Builders' Forum Archives
Posted by Ron Paro on Jul 27, 2007
I recently finished building the Jimmy Skiff, and began to learn to sail.
The second day I went out, I was on a fairly large lake, and the wind was gusty. While blasting half-way across the lake, I got a little carried away, and heeled over a little too far. My first capsize! It was really easy to right the skiff, but I had forgotten to tighten down my hatches before I started, and the bow and stern compartments filled with water. This caused the hull to float too low in the water to effectively bail, even from outside the boat. As soon as I would bail a gallon of water, the rail would dip back under and re-fill. After a little while, a very helpful couple arrived in a motor boat and offered assistance. Since I was not making progress, I gladly accepted a tow to the nearest shore, where another kind rescuer and myself dumped the majority of the water out, and I finished bailing. The only casualty was a few light paint scrapes and my slightly bruised ego.
I was determined to learn as many lessons as I could from this experience. Here is what I came up with:
Before leaving shore, ensure that the hatches are screwed down tight, and everything that could float away is tied to the boat in some way. (I didn't have my bailer tied in, and had to swim for it)
Wear my life jacket with the loud whistle tied to it. (I did this, as I always do, but worth mentioning)
Reef early, reef often. My sail is 70 sq. ft. with battens and a row of reef points. The relatively larger sail is great in light wind, and as my skills improve, will be an asset in moderate wind. Until I have better wind reading ability and more automatic control reactions, it is better if I reduce the size with the reefing.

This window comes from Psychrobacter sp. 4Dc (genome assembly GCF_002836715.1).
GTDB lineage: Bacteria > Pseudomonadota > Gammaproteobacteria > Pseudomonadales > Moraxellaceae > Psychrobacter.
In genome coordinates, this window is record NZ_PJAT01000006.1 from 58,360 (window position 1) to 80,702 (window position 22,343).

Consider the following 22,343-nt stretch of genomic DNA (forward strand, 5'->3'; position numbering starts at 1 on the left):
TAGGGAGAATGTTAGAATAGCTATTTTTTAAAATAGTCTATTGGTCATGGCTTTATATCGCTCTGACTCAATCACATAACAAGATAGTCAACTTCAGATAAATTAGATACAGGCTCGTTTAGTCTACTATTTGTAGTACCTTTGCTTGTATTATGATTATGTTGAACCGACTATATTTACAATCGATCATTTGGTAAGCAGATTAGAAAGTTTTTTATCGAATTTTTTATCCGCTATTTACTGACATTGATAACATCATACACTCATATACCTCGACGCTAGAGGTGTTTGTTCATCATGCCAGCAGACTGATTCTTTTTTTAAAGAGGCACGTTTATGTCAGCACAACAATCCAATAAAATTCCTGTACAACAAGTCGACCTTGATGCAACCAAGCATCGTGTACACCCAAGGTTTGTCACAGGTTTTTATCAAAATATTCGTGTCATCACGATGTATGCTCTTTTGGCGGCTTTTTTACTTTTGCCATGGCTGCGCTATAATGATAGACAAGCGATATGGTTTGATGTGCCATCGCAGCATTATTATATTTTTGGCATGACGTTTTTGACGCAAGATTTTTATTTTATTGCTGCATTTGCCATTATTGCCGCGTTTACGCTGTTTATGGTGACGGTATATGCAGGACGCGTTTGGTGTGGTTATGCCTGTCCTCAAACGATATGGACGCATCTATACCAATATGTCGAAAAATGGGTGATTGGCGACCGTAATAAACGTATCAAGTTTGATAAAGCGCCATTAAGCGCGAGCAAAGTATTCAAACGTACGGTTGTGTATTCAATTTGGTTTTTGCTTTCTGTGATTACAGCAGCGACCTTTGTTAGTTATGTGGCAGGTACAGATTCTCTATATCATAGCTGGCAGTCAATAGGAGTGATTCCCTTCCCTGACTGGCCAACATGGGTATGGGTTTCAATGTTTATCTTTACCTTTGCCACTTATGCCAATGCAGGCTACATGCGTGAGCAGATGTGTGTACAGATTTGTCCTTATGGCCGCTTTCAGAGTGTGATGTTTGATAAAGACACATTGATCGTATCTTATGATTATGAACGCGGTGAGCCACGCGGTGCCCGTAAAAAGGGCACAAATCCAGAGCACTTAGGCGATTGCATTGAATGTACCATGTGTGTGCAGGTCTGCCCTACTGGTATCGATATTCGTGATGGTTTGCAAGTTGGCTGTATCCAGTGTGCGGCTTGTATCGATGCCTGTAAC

When heeling too far on a surprise gust or jibe (which really should not be a surprise), it is not enough to just shift my weight to the windward side, and release the mainsheet to dump the wind from the sail. I also need to move the tiller to windward at the same time. A tiller extension is helpful here.
When attempting a self rescue while sailing single-handed, 'lower' the sail, remove the mast while the hull is on its side, re-tie the down haul so that the mast cannot float away, and the mast can act as a sea anchor or possibly an outrigger in rough water. Leaving the mast stepped, without anyone to help steady the boat during bailing caused the hull to continue to roll and re-capsize.
Tie buoyancy bags under the open thwarts to improve freeboard while swamped.
Use a larger bailing bucket. I now have a one-gallon jug with the bottom cut off, and a three-gallon bucket with handle. I will keep both tied into the boat. The smaller one can be used with one hand, but takes longer to remove the water. The larger one is faster, but is more usable when two hands are available.
Use my floating Croakies to avoid losing my sunglasses. I have already lost three pairs of sunglasses to the deep. Now I have learned!
The next time I went out sailing, I took my boat over near a vacant beach, where there was no traffic, and a soft bottom. After making sure that my hatches were tight, I practiced capsizing, righting, re-entering, and bailing the boat single-handedly. I wanted to ensure that I could self-rescue before I ventured out in the open water again.
After I passed my self-rescue exercises, to my satisfaction (and more importantly to my wife's satisfaction), I hoisted the mast and sail, and enjoyed another afternoon of sailing on the lake. This time, with the sail reefed, and much more in control, but still with decent speed and a fun factor of 10+.
In Response to: skerry-capsizing,protect by Christopher Diggins on Jul 27, 2007
- Re: skerry-capsizing,prot by Christopher Diggins on Jul 27, 2007
- Re: skerry-capsizing,prot by Ron Paro on Jul 28, 2007
- Re: skerry-capsizing,prot by Jim E on Jul 28, 2007